The Belgian Financial Services and Markets Authority (FSMA) has ordered major cryptocurrency exchange Binance to stop offering crypto exchange and custody wallet services.
In a June 23 notice, the FSMA said that by Binance offering crypto-related services “from countries that are not members of the European Economic Area,” the exchange was violating Belgian laws on Anti-Money Laundering and Combating the Financing of Terrorism. The financial regulator said Binance must cease “with immediate effect” all related services in Belgium.
According to the FSMA, Binance controlled an estimated 19 companies outside of the European Economic Area — European Union nations as well as Iceland, Liechtenstein and Norway — involved in its operations or technical support that did not appear in the terms and conditions Belgium users read when signing up for services. The regulator said it had made “several requests for information” from Binance but did not receive satisfactory answers identifying the services its companies provided.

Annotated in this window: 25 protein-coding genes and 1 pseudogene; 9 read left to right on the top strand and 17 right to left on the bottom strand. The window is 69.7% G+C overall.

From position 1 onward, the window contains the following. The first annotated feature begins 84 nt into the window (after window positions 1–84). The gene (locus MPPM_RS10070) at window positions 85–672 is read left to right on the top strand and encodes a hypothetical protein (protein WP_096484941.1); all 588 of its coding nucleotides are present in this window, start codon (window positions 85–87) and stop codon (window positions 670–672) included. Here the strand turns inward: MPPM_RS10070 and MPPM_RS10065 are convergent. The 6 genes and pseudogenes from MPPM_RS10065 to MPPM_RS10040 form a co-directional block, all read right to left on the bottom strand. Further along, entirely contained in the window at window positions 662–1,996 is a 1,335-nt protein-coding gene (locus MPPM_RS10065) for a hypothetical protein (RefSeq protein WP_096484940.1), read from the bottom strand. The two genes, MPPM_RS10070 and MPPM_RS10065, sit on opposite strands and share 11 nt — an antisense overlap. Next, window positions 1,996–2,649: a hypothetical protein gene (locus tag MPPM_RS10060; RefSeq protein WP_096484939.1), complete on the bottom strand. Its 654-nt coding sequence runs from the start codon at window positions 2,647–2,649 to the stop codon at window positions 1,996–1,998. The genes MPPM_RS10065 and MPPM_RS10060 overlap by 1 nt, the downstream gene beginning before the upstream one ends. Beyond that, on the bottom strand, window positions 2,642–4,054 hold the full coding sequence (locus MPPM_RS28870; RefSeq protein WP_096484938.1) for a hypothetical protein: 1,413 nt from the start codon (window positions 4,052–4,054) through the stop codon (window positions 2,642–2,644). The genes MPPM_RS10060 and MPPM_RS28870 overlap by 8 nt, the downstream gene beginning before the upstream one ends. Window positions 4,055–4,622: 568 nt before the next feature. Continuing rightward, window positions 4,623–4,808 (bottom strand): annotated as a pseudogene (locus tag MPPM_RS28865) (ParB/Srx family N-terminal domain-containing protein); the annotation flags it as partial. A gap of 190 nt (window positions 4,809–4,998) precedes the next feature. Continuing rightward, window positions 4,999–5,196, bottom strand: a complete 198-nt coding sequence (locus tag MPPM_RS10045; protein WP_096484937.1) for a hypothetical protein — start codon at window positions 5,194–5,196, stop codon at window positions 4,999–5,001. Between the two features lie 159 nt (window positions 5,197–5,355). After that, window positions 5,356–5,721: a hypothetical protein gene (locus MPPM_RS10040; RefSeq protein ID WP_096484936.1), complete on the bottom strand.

“In spite of the opportunities offered to Binance on several occasions, the latter has failed to demonstrate, with due documentation and proof, that the exchange services between virtual currencies and legal currencies and the custody wallet services that it offers and provides within Belgium are carried out by means of a legal entity governed by the law of another member state of the European Economic Area that is duly authorized by its home member state to carry out these activities, including within Belgium,” said the FSMA.
As part of the order, Binance will be required to contact all its Belgium-based clients and return all crypto and private keys the exchange held. A Binance spokesperson told Cointelegraph the company was “disappointed” with the FSMA’s decision and it planned to review the regulator’s notice.
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The FSMA is just one of several national regulators taking action against Binance, as the United States Securities and Exchange Commission is currently pursuing a lawsuit against the exchange and its U.S. entity for alleged violations of securities laws. Christophe De Beukelaer, a member of the Belgian parliament, announced in January 2022 that he planned to receive his government salary in Bitcoin (BTC) for a year.
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Update (June 23 at 6:45 PM UTC): This article has been updated to include an attempt to reach out to Binance for comment.